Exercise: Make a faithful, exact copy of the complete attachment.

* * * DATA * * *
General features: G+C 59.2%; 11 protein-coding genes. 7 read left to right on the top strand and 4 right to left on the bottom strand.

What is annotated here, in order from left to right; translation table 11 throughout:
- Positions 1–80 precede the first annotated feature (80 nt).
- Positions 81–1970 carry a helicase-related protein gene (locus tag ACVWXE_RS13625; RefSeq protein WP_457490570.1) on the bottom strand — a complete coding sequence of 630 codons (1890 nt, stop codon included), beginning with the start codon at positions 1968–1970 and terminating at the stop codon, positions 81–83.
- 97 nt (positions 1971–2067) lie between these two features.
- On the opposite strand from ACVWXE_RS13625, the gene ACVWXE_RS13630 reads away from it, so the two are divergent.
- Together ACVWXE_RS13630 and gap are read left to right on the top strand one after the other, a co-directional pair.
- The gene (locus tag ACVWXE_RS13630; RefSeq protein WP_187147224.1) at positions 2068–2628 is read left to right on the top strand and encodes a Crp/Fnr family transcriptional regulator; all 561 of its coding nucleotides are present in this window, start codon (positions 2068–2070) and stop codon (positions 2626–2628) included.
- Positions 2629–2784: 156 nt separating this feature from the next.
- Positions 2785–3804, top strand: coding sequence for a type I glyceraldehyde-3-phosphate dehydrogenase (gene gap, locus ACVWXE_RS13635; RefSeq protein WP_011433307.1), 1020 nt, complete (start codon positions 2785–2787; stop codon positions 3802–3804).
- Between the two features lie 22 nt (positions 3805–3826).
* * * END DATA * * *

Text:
General features: G+C 59.2%; 11 protein-coding genes. 7 read left to right on the top strand and 4 right to left on the bottom strand.

What is annotated here, in order from left to right; translation table 11 throughout:
- Positions 1–80 precede the first annotated feature (80 nt).
- Positions 81–1970 carry a helicase-related protein gene (locus tag ACVWXE_RS13625; RefSeq protein WP_457490570.1) on the bottom strand — a complete coding sequence of 630 codons (1890 nt, stop codon included), beginning with the start codon at positions 1968–1970 and terminating at the stop codon, positions 81–83.
- 97 nt (positions 1971–2067) lie between these two features.
- On the opposite strand from ACVWXE_RS13625, the gene ACVWXE_RS13630 reads away from it, so the two are divergent.
- Together ACVWXE_RS13630 and gap are read left to right on the top strand one after the other, a co-directional pair.
- The gene (locus tag ACVWXE_RS13630; RefSeq protein WP_187147224.1) at positions 2068–2628 is read left to right on the top strand and encodes a Crp/Fnr family transcriptional regulator; all 561 of its coding nucleotides are present in this window, start codon (positions 2068–2070) and stop codon (positions 2626–2628) included.
- Positions 2629–2784: 156 nt separating this feature from the next.
- Positions 2785–3804, top strand: coding sequence for a type I glyceraldehyde-3-phosphate dehydrogenase (gene gap, locus ACVWXE_RS13635; RefSeq protein WP_011433307.1), 1020 nt, complete (start codon positions 2785–2787; stop codon positions 3802–3804).
- Between the two features lie 22 nt (positions 3805–3826).